What is a breed: not an easy question…: Obviously, the answer is not a simple one. In some cases, historic record proves the heritage of a breed for centuries. The Chow Chow, Great Pyreness, Lhaso Apso, Basenji, Basset Hound, Borzoi, and many other breeds have an ancient legacy and are obviously the result of breeding for a particular set of characteristics and qualities. In other cases, geographic isolation led to developement of similar breeds from the same basic stock. For example, the livestock guardian dogs are considered to be descendants of mastiff-type dogs popular in the Roman Empire, Several of these dogs popular in the Roman Empire. Several of these dogs, including Great Pyrenees (France), Kuvasz (Hungary), Maremma (Middle Europe), strongly resemble each other with slight differences in bulk. The Anatolian Shepherd, another Turkish flock guardian, is considered either a short-coated version of the Akbash or a breed on its own, depending on the source of the infomation. In some cases, a breed developed in one country, was imported to another, and, because of breeder preference and the limits of the gene pool, changed in appearance somewhere along the way. The Enlish and American Cocker Spaniels are example of this phenomenon. The Cocker came to the US from England and became a smaller dog with some other physical changes; 50 years later, the original cocker was imported and shown first as a variety of the Cocker and then as the English Cocker while the original English dog became the American Cocker. A similar discussion is now taking place in the Akita breed, for the gene pool and the direction of American breeding programs has produced a larger dog with heavier bone, a wider variety of colors and patterns, and somewhat different physical characteristics. Dogs were originally bred for a purpose. Thus dogs that become livestock guardians wre developed from large, Mastiff-type canines that were independent and dominant in character, while dogs that became hunting helpmates could sniff out gamebirds and be taught to carry their dead bodies back to the hunter without damage. Herding dogs had controlled prey drive that they used to gather or drive livestock, and vermin dogs had a desire to go-to-ground to ferret out foxes, badgers, rats, and other farm and home pests. Toy dogs had an affinity for people, a valuable trait in cold castles, and scenthounds and sighthounds used their noses and eyes to find mammals of various sizes for their masters to kill and bring home to feed the family. Most breeds developed when the world was a bigger place and travel between cities and regions was fraught with danger, people stayed home. Thus the farmers in the valley might develop a sheepdog that met their needs, while the farmers in the foothills might develop a dog with slightly different qualities, and farmers who grazed their livestock in the mountains would need a different type of dog. Sweeping changes would take place when aggresive people conquered their neighbours and expanded their empires, bringing their dogs along to revitalize the local canine populations.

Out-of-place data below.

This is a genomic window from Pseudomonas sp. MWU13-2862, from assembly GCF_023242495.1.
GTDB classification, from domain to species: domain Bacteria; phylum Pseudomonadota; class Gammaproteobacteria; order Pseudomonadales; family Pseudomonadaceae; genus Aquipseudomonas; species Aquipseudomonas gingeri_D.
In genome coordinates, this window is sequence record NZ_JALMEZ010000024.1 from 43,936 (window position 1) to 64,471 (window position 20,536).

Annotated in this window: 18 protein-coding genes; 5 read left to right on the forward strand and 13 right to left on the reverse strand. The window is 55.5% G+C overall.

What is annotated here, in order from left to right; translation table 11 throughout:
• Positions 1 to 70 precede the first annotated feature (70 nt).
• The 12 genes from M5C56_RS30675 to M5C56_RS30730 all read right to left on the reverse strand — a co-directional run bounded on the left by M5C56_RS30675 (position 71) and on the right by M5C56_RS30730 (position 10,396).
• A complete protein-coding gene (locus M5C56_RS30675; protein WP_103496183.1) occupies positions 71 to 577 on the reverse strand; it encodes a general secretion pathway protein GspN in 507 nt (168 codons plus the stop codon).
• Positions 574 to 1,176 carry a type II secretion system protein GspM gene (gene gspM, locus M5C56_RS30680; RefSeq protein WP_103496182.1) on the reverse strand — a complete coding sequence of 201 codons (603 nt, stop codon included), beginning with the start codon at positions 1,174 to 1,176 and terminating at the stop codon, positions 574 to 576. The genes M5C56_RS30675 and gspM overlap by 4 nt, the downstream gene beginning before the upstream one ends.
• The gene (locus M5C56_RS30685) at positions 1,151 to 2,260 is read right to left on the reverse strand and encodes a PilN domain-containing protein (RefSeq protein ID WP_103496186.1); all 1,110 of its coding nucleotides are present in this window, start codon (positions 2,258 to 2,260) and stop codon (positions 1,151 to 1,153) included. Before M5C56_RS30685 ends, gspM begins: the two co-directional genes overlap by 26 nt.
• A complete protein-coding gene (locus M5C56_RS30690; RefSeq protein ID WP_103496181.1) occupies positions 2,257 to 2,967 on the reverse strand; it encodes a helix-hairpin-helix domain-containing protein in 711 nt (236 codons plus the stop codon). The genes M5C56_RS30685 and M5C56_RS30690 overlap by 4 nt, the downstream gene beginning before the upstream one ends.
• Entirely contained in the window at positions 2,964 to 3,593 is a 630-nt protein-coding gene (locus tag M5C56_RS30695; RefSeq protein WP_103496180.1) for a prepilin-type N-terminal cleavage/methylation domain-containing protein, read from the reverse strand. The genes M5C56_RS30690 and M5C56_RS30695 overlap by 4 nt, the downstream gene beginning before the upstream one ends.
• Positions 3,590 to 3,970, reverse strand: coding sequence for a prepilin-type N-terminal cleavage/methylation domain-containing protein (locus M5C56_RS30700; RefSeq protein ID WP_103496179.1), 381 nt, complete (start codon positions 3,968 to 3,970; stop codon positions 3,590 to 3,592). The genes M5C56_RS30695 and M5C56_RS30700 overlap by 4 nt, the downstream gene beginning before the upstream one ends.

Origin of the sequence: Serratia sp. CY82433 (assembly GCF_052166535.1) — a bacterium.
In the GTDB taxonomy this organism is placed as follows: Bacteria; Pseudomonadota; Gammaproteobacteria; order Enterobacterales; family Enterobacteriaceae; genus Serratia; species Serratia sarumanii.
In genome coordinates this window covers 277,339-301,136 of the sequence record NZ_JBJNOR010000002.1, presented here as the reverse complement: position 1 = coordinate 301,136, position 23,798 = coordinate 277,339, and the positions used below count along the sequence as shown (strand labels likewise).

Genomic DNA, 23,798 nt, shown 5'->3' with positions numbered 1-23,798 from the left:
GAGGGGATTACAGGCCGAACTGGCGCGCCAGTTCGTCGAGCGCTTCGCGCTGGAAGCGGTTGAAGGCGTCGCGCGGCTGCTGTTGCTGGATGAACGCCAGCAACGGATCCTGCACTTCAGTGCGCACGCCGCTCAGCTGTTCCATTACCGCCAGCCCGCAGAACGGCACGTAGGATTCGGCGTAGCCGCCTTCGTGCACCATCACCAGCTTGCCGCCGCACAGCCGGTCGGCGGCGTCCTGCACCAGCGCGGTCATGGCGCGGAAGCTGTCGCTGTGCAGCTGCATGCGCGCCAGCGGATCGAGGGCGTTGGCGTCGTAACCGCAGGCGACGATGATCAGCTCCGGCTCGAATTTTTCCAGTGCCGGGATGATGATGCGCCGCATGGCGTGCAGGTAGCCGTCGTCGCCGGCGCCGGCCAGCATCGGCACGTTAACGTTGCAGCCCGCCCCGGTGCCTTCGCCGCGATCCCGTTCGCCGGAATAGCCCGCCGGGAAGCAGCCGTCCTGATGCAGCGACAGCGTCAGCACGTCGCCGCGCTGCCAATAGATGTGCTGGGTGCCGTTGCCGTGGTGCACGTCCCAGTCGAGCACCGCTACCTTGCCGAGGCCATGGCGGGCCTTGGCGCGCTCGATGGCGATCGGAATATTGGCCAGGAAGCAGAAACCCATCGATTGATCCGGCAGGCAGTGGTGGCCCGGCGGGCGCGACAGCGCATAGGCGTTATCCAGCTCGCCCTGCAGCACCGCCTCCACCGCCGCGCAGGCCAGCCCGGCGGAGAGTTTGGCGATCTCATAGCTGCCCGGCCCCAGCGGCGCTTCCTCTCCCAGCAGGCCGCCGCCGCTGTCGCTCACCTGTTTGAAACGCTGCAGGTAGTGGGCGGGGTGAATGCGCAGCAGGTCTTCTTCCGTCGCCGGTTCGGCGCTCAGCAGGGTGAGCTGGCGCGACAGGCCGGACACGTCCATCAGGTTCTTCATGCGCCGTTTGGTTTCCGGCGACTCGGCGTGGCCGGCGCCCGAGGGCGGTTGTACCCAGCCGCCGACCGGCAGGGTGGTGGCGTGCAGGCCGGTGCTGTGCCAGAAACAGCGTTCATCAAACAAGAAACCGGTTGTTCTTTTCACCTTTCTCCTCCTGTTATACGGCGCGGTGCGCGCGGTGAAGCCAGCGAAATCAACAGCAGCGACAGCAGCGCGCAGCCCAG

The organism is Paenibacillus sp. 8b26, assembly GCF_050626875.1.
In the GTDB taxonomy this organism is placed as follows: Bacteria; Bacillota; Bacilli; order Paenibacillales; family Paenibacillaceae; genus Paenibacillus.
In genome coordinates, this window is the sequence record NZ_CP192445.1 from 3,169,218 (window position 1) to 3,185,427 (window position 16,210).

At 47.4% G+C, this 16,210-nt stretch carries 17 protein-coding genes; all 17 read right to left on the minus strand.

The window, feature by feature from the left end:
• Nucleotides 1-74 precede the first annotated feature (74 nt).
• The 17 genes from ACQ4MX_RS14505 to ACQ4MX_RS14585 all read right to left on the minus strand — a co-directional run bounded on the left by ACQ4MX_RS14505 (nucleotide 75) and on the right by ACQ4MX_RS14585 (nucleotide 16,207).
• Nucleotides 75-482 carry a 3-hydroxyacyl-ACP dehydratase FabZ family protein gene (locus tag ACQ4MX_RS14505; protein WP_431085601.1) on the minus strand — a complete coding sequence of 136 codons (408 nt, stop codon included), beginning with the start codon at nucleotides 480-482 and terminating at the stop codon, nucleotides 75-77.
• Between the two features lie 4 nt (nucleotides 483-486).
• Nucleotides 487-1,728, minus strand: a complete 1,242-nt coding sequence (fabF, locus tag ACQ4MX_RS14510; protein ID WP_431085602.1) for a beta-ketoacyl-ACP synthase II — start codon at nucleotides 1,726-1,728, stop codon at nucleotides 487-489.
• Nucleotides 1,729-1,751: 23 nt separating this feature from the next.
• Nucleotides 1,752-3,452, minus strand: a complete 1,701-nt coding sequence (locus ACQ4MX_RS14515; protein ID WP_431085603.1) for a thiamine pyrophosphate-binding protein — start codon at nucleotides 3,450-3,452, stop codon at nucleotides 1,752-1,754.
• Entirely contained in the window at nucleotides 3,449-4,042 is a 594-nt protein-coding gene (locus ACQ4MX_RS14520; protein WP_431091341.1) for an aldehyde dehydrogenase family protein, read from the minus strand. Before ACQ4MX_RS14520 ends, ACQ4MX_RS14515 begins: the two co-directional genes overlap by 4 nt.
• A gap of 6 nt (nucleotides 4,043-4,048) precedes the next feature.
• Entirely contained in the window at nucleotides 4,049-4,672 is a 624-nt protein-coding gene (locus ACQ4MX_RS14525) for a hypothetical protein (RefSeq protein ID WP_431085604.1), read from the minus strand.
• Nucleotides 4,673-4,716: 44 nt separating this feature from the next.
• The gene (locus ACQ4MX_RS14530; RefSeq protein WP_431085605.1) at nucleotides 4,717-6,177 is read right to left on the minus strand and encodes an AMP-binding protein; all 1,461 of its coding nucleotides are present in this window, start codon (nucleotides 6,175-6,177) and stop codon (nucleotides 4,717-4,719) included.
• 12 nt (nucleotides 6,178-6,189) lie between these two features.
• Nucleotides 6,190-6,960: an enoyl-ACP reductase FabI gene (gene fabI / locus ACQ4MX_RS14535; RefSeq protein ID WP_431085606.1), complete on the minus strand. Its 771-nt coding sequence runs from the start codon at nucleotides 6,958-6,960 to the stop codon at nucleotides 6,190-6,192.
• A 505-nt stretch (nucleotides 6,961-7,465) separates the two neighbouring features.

What does all this mean?: First of all, a breed must be carefully developed over many generations to fix the desired characteristics. The of spring must be identifiable as a member of the breed when compared to the standard and to other adults. Breeding a male of one breed with a female of another breed does not produce a purebred puppy of any breed. For example, putting a Poodle with a Shih Tzu does not produce a new breed, for the second generation offspring may look nothing like their parents. The first pairing produces puppies that are 50 percent Poodle and 50 percent Shih Tzu; the second generation may be more or less of either breed-the percentage is unknown unless a genome study is conducted on the chromosomes of each puppy. Second, those who deal with dogs, especially rescue groups and animal shelters, should have some training in breed recognition so they can make wise decisions in placing the dogs in their care. Third, one can surmise but not prove, even with registration papers, that a dog is pure bred. Unscrupulous breeders and careless ones, can sell a crossbred Samoyed-American Eskimo or Pomeranian American Eskimo puppy as a purebred, for the breeds involved are similar. In the same way, crosses between Lhasa Apsos and Shih Tzus, any of the small terriers, Siberian Huskies and Alaskan Malmutes, and many other breeds could be incorrectly indentified to prospective buyers. The debate as to what consititutes a breed will not be settled as long as breeers draw breath If it is a truly “a homogenous grouping of animals withinn a species, developed by humans,” or “a line of descendants perpetuating particular hereditary qualities, ” breeders will continue to discuss whether variations in size, color, coat type are contrary to homogeneity and whether or not particular hereditary qualities leaves room for some variation within the descripion of a breed.